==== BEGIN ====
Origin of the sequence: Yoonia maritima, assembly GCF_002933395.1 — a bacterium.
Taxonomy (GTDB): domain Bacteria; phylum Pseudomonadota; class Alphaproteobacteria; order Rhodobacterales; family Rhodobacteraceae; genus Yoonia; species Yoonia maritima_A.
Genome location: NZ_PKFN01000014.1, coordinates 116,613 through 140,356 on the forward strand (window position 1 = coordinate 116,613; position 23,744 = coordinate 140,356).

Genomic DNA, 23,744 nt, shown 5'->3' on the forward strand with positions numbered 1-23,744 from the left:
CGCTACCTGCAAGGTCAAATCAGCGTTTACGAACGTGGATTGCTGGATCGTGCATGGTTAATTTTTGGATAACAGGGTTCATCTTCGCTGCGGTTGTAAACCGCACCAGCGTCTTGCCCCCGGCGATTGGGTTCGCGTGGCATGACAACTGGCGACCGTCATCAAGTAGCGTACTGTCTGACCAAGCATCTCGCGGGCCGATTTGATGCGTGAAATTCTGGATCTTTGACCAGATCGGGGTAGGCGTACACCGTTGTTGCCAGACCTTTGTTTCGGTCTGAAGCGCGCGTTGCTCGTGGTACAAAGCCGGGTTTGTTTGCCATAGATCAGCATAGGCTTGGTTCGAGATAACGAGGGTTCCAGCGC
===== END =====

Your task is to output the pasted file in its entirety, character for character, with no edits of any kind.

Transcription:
Origin of the sequence: Yoonia maritima, assembly GCF_002933395.1 — a bacterium.
Taxonomy (GTDB): domain Bacteria; phylum Pseudomonadota; class Alphaproteobacteria; order Rhodobacterales; family Rhodobacteraceae; genus Yoonia; species Yoonia maritima_A.
Genome location: NZ_PKFN01000014.1, coordinates 116,613 through 140,356 on the forward strand (window position 1 = coordinate 116,613; position 23,744 = coordinate 140,356).

Genomic DNA, 23,744 nt, shown 5'->3' on the forward strand with positions numbered 1-23,744 from the left:
CGCTACCTGCAAGGTCAAATCAGCGTTTACGAACGTGGATTGCTGGATCGTGCATGGTTAATTTTTGGATAACAGGGTTCATCTTCGCTGCGGTTGTAAACCGCACCAGCGTCTTGCCCCCGGCGATTGGGTTCGCGTGGCATGACAACTGGCGACCGTCATCAAGTAGCGTACTGTCTGACCAAGCATCTCGCGGGCCGATTTGATGCGTGAAATTCTGGATCTTTGACCAGATCGGGGTAGGCGTACACCGTTGTTGCCAGACCTTTGTTTCGGTCTGAAGCGCGCGTTGCTCGTGGTACAAAGCCGGGTTTGTTTGCCATAGATCAGCATAGGCTTGGTTCGAGATAACGAGGGTTCCAGCGC